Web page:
Warren died in 2004. He served all but four months of his three-year sentence and was punished with solitary confinement and denied family visits. He was confined to a wheelchair for the final five years of his life and blamed the onset of his ill-health on the cocktail tranquilliser drugs administered to him as an awkward prisoner. For his ill-treatment he got a mere £3,000 compensation. Ill health and blacklisting ensured that he never worked again following his release at age 39.
It has taken years of campaigning for the cases to be re-examined. The New Labour Home Secretary Jack Straw refused to release the papers on grounds of ‘national security’. While the TUC was only lukewarm, the issue was kept alive thanks to the support of grassroots trade unionists. Just less than two years ago, the CCRC originally refused to refer the cases back to the Court and it took a judicial review to get it to reconsider.
The appeal is also the result of years of investigation by the Campaign’s Researcher and Secretary, Eileen Turnbull. She said, “I have visited every possible archive and library to obtain documents about the trials, including several trips to the National Archives at Kew. I unearthed the evidence that the CCRC finally accepted as grounds to refer the convictions to the Court of Appeal.”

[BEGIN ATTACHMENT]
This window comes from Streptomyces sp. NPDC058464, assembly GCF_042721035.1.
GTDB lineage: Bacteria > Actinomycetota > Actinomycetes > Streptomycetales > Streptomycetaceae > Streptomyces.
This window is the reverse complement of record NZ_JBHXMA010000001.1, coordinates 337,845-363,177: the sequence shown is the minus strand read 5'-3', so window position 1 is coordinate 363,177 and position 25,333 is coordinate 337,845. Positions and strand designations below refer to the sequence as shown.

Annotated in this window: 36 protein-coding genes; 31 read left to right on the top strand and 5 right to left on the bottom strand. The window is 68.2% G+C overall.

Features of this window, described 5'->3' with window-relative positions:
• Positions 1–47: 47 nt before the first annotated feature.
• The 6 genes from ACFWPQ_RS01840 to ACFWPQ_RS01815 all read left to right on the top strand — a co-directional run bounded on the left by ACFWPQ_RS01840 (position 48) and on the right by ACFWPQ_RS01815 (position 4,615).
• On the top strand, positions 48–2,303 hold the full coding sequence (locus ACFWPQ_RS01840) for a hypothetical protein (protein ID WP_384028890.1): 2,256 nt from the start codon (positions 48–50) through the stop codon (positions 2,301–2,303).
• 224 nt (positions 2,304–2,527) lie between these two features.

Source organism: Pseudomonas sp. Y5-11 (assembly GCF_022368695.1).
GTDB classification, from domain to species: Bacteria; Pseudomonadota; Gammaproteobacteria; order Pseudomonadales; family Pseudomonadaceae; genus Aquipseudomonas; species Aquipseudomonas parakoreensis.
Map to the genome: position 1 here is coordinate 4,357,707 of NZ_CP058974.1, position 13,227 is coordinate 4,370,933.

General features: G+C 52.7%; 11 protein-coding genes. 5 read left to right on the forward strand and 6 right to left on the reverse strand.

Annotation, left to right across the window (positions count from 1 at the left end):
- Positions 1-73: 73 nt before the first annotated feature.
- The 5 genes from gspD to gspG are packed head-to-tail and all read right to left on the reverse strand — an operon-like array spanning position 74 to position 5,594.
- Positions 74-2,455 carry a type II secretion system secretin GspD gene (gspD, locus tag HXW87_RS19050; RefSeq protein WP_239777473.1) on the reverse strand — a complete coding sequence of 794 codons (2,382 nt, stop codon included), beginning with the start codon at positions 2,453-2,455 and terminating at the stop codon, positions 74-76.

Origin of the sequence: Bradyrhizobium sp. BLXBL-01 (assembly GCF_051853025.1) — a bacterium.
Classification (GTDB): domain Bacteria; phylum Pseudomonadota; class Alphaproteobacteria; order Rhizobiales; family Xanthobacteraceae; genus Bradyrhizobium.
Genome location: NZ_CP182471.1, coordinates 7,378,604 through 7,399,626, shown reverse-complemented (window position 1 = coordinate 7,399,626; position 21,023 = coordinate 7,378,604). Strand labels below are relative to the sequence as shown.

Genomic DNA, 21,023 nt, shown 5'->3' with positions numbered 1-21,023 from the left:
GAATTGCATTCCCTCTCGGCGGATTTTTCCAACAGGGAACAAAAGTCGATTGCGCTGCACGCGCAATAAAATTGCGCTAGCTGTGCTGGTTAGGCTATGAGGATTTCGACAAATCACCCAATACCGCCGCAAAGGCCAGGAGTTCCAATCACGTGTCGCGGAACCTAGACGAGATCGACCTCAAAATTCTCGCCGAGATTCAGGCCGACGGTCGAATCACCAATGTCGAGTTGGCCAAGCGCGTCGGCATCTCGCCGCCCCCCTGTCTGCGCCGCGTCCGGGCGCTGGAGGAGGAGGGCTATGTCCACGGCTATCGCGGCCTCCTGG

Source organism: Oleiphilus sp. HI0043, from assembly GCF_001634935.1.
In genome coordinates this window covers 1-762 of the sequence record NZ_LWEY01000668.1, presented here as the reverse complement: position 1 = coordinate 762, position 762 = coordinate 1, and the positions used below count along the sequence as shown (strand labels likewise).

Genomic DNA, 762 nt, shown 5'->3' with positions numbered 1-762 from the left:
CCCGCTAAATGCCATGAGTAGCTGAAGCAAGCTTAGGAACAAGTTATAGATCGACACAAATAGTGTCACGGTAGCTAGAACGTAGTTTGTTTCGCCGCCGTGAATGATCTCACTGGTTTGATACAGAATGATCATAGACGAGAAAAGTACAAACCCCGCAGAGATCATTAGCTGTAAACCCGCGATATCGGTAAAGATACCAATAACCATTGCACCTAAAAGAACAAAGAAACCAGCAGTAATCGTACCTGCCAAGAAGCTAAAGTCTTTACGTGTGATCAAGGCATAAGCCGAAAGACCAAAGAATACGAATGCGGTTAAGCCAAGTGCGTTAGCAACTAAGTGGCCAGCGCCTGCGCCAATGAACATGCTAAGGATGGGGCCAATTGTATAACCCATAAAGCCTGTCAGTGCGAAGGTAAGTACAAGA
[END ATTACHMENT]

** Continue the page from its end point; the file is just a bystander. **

For those concerned about the ramifications of the spycops bill, previously reported by Labour Hub, there are references in the files of the Special Demonstration Squad, the body which undertook the vast majority of the undercover policing, to its infiltration of the Shrewsbury Two Defence campaign. The concern is that the government’s new legislation, supported by the Labour front bench, will continue to sanction such inappropriate use of public resources.
Speaking in the light of the new developments, Ricky Tomlinson said: “It will have taken nearly 50 years for us to have our day in Court, and for the truth to come out. People will be shocked to know the lengths the establishment went to in order to punish the working class for trying to improve their working and health and safety conditions. We now have evidence of political interference during the trial that I think will concern the general public who believe in our justice system.”
The Shrewsbury 24 Campaign can be contacted here.
Image from the Shrewsbury 24 Camapign: Pickets and Campaign members come together to celebrate and prepare for the Court of Appeal hearing. Back row (L-R) Mark Turnbull, Terry Renshaw, Kevin Butcher, Michael Pierce, John Bohanna and Joe Sim; front row (L_R) Ann Dobie, John McKinsie Jones, Eileen Turnbull and Harry Chadwick.
Mike Phipps is editor of the Iraq Occupation Focus e-newsletter, available at https://lists.riseup.net/www/info/iraqfocus. His book For the Many: Preparing Labour for Power was published by OR Books in 2018.